For case (2), the periodic options starting with minimage_ compute both electrostatic interactions and Pauli repulsion using a minimum image convention. For this method to be valid, the pairwise cutoff taper_cutoff must be smaller than $ L_\mathrm{box}/2$, where $ L_{\mathrm{box}}$ is the minimum dimension of the rectangular unit cell. 1D and 2D and 3D periodic bounds can be treated in this way. For example, periodic = minimage_xy creates a system that is periodic in the $ x$ and $ y$ directions.

bound_x = -10000 10000

bound_y = -10000 10000

bound_z = -10000 10000

Units: bohr. Rectangular boundaries of the system. In a dynamics simulation, if periodic boundaries are enabled for one of the dimensions, particles exiting on one side will enter through the opposite side. Otherwise, particles that leave the boundaries will have no force or energy associated with them, and will continue indefinitely in a straight line at constant velocity.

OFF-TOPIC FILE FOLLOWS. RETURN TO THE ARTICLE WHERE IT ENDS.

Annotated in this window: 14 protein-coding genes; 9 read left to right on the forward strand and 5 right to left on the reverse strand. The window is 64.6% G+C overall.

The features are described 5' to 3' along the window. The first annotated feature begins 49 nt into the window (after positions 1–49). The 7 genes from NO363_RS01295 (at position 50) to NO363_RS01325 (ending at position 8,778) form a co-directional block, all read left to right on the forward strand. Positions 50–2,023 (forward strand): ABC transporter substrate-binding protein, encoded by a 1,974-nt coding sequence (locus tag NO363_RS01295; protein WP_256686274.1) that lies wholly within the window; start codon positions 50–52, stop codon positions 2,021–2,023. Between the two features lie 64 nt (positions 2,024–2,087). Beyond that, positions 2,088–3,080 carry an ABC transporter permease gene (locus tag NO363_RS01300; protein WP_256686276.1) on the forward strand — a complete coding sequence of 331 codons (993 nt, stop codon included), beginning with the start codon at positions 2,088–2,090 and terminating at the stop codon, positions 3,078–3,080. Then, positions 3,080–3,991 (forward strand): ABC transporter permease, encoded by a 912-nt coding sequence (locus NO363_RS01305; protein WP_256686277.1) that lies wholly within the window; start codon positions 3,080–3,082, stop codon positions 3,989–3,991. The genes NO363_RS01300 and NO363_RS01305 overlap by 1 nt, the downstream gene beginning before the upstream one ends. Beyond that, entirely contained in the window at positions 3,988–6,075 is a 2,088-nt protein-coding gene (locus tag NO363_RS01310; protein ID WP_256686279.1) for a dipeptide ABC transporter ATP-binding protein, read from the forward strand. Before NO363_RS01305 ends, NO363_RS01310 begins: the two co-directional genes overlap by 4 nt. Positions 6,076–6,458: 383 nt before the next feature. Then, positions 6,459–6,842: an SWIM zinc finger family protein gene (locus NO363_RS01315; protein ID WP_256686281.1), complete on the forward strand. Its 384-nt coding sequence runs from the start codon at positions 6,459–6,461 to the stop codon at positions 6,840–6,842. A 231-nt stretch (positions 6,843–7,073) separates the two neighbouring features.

Pairwise cutoff

taper_cutoff = 1000

Units: bohr. All pairwise interactions are multiplied by a taper function which is 1 at zero distance and gradually levels off to 0 at distance $ d_{\mathrm{cutoff}} = \textbf{taper\_cutoff}$. This enables the overall computational expense to be linear scaling with the number of particles, and makes calculations with hundreds of thousands of electrons practical.

The function is the seventh-order spline

$\displaystyle f = 20 x^{7}-70 x^{6} + 84 x^{5} - 35 x^{4} + 1

where $ x = d / d_{\mathrm{cutoff}}$, and it is defined such that the first and second and third derivatives are zero at the endpoints. It differs from traditional molecular dynamics cutoffs in that it is operative over the entire range $ d < d_{\mathrm{cutoff}}$ rather than a narrow range $ d_{\mathrm{inner}} < d < d_{\mathrm{outer}}$. This minimizes discontinuities in the energy function or its derivatives.

A $ d_\mathrm{cutoff}$ of 20 bohr is considered an aggressive cutoff with probable errors of $ \sim$ 2 kcal/mol/atom, while 50 bohr is a mild cutoff with probable errors on the order of $ < 0.01$ kcal/mol/atom. If taper_cutoff is larger than half of the smallest box dimension, and minimum image periodic boundaries are applied, the program will terminate with an error.

next up previous contents index
Next: File formats Up: eFF reference Previous: eFF reference   Contents   Index
Julius 2008-04-29